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Can You Get Rainbows in Space?: A Colourful Compendium of Space and Science

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Each subsequent chapter concentrates on a particular colour so you can easily pick whatever colour sparks your fancy. How interesting to learn that ‘Reindeer, birds, bees and fish can see in ultraviolet, and snakes, frogs and insects can see infrared! Most purchases from business sellers are protected by the Consumer Contract Regulations 2013 which give you the right to cancel the purchase within 14 days after the day you receive the item. The penultimate chapter answers the question in the book’s title, ‘So, Can You Get Rainbows in Space? Then the layout of the text is quite original: each chapter covering one of the seven colours of the rainbow.

We would like to thank the following organisations for their support of Ada Lovelace Day and women in STEM. I will publish a blog post on Tuesday 24th March about a woman in technology whom I admire but only if 1,000 other people will do the same. Finance is provided by PayPal Credit (a trading name of PayPal UK Ltd, Whittaker House, Whittaker Avenue, Richmond-Upon-Thames, Surrey, United Kingdom, TW9 1EH). Mae’r cyflwyniad yn esbonio beth ydy golau a sut y mae’r llygad dynol yn ei weld, yn ogystal â’r lliwiau coch, oren, melyn, gwyrdd, glas, indigo a fioled. The chapters that follow are divided according to the colours of the rainbow, starting with red of course.Lavishly illustrated, this book shows us there's so much to find out about our colourful world and how we see it. One final fascinating fact for you from a book that is overflowing with them: overripe bananas glow indigo under ultraviolet light so maybe you should get one to check the state of your bananas? As well as being a captivating read, it is the design, layout and illustrations that will get children picking up the book and delving in. The level of author Dr Kanani's knowledge is quite amazing and hugely varied; what the reader learns ranges from finding out that red was one of the first colours used in pre-historic art to learning why it is also the colour of a baboon's bottom! Keep reading to discover why leaves change colour in the autumn, why your veins look blue but your blood is red, and how the language we use shapes the colours we see .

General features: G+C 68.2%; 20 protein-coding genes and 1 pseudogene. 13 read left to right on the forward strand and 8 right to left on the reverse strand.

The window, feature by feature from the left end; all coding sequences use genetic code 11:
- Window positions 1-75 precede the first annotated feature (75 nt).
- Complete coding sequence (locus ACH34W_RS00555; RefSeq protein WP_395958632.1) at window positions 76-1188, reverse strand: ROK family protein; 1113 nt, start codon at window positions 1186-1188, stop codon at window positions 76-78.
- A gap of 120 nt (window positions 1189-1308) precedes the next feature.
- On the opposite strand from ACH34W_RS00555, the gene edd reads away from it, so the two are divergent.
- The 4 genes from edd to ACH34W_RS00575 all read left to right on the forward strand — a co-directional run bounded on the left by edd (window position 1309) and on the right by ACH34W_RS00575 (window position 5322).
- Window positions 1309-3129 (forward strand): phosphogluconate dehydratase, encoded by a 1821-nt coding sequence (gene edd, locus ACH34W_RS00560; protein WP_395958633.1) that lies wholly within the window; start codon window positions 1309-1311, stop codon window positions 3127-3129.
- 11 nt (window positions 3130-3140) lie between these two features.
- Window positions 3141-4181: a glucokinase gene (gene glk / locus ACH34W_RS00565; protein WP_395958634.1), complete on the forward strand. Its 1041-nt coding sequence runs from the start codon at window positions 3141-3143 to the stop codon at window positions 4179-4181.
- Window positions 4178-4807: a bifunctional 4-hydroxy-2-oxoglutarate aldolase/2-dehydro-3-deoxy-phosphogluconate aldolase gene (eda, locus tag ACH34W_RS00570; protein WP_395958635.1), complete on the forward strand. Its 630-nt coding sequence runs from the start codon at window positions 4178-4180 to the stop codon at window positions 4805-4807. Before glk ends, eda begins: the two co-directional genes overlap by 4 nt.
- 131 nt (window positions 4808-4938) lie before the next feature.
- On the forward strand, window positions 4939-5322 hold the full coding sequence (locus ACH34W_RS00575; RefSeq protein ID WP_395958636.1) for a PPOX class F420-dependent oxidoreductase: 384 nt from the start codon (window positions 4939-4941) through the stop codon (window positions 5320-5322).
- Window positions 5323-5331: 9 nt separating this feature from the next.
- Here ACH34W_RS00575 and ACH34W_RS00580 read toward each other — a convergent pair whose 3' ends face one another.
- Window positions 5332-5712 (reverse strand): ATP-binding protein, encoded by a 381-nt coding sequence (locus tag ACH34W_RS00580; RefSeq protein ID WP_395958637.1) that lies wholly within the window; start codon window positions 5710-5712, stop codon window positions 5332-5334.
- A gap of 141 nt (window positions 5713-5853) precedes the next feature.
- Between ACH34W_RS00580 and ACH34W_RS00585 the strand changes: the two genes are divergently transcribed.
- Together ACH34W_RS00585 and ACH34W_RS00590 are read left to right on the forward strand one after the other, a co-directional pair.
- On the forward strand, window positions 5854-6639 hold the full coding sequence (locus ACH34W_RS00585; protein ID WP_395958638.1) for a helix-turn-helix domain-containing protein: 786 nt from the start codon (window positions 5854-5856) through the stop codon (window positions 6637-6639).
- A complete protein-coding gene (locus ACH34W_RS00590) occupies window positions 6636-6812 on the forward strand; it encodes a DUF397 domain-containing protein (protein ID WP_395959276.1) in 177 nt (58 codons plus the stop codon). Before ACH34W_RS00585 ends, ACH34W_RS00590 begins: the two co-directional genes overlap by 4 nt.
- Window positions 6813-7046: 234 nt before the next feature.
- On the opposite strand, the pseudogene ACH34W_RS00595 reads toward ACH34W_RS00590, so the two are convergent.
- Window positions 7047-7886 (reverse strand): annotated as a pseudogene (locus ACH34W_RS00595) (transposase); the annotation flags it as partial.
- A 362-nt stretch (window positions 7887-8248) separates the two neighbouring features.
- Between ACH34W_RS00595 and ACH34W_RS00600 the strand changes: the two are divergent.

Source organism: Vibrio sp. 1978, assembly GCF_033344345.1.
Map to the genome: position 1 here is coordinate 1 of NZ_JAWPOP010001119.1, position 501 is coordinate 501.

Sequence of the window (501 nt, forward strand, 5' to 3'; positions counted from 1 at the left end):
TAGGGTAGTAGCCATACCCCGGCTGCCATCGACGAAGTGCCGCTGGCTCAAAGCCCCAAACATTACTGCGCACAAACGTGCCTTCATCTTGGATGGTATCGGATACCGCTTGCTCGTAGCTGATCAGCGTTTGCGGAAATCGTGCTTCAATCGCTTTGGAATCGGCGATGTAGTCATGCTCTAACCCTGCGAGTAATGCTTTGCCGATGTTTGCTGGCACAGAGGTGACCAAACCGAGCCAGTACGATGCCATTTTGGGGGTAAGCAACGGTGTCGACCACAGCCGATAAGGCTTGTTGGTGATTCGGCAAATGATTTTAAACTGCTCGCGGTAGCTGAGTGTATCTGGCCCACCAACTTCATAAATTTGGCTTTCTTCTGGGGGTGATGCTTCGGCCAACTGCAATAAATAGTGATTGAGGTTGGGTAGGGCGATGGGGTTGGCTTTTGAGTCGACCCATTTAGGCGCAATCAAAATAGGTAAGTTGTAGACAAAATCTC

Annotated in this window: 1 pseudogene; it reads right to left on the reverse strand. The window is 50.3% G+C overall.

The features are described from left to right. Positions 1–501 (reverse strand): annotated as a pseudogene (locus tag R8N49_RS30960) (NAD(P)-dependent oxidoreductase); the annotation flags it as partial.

Does the book contain anything that teachers would wish to know about before recommending in class (strong language, sensitive topics etc. This review was written by Heather Hann Heather is currently the Head of School Improvement for a large MAT in Suffolk.Book Links aims to develop generations of literate children and young people who appreciate all forms of story and how story is created. Finally, the book focuses on rainbows and answers the title of the book – Can You Get Rainbows in Space? We'll talk about light (the most important thing) and waves (not the kind you see at the beach - though you will learn why the sea looks blue!

Each section is based on a colour of the rainbow (plus some added extras ‘beyond the rainbow’ such as black, white and fluorescent colours) and, after an introduction to that colour, asks five colour-based questions. She has written a series of books about exceptional female leaders as part of The Extraordinary Life Of… series, including Rosa Parks, Amelia Earhart and Michelle Obama. For more details, please consult the latest information provided by Royal Mail's International Incident Bulletin. Sometimes non-fiction is also a fantastic way to tempt a reluctant reader into sitting down with a book.Can You Get Rainbows in Space is a beautifully bright and scientific non-fiction epic book with all you ever wanted to know about light and colour, explaining just how we get to view the world in so many glorious shades.

Each question is explained clearly, with lots of added information and ‘did you know’ sections to keep the reader engaged. For example, at Indian weddings some brides wear red which symbolises love, commitment and strength and that in the early 1900s, purple was one of the colours representing Women’s Suffrage which stood for freedom and dignity. This beautifully illustrated journey over the rainbow gave me the answers to fascinating questions I hadn't even realised I really needed to ask! Dr Sheila Kanani MBE is a British astronomer and is the Education, Outreach and Diversity Officer at the Royal Astronomical Society and is dedicated to improving the representation of girls and women in physics.She continues to identify new ways to make astronomy and physics accessible to underrepresented communities. Starting with the most important thing – light – Sheila Kanani explores what light actually is and how it is perceived by the human eye. Mae’r llyfr ffeithiol hwn wedi’i ddarlunio’n hyfryd mewn lliw llawn drwyddo draw, ac mae’n hynod gyfeillgar a deniadol. Join our community to get personalised book suggestions, extracts straight to your inbox, 10% off RRPs, and to change children’s lives.

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